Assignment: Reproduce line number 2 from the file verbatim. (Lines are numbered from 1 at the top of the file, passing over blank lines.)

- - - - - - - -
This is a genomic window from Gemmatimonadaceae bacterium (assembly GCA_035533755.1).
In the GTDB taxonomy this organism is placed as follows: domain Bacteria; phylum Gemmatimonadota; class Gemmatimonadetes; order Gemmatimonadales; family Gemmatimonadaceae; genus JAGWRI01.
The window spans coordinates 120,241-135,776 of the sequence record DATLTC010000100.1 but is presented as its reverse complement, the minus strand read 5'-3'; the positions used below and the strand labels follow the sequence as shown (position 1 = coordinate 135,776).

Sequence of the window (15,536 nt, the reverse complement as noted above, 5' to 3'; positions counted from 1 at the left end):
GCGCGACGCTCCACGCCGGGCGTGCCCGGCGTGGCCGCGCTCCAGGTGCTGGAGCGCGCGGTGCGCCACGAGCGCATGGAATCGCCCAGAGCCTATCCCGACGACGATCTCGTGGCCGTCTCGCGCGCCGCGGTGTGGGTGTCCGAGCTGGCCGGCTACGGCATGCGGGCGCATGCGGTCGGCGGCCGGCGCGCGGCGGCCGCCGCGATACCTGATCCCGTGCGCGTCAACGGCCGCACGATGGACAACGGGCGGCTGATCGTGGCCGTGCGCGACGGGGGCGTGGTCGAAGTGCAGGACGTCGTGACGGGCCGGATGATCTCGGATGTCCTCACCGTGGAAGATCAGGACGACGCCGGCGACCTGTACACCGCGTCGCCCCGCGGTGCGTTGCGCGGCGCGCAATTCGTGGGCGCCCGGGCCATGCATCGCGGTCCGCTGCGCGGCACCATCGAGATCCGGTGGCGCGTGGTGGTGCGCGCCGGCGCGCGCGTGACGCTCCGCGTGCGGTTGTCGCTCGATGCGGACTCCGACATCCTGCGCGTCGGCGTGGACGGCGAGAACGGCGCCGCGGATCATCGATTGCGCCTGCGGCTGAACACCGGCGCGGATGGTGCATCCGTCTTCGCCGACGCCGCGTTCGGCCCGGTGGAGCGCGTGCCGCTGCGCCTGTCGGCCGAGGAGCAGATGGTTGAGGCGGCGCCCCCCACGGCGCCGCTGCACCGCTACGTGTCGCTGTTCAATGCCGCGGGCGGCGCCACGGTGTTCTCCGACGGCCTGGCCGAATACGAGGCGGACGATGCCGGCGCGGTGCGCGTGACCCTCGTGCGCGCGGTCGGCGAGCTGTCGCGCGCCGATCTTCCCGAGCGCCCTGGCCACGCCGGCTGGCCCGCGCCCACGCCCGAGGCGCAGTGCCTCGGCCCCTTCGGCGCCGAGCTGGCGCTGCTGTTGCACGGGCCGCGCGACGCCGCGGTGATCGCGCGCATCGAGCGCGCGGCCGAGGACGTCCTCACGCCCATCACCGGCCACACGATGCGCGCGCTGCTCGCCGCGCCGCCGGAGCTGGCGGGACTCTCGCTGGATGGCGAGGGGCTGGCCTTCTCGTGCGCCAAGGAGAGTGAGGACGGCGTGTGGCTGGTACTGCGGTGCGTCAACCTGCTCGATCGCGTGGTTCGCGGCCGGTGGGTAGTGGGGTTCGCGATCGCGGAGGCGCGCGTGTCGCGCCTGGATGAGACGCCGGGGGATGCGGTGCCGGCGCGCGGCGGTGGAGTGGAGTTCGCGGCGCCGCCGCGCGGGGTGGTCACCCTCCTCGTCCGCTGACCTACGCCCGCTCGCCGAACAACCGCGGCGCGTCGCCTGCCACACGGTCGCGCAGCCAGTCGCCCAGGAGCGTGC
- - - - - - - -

In the GTDB taxonomy this organism is placed as follows: domain Bacteria; phylum Gemmatimonadota; class Gemmatimonadetes; order Gemmatimonadales; family Gemmatimonadaceae; genus JAGWRI01.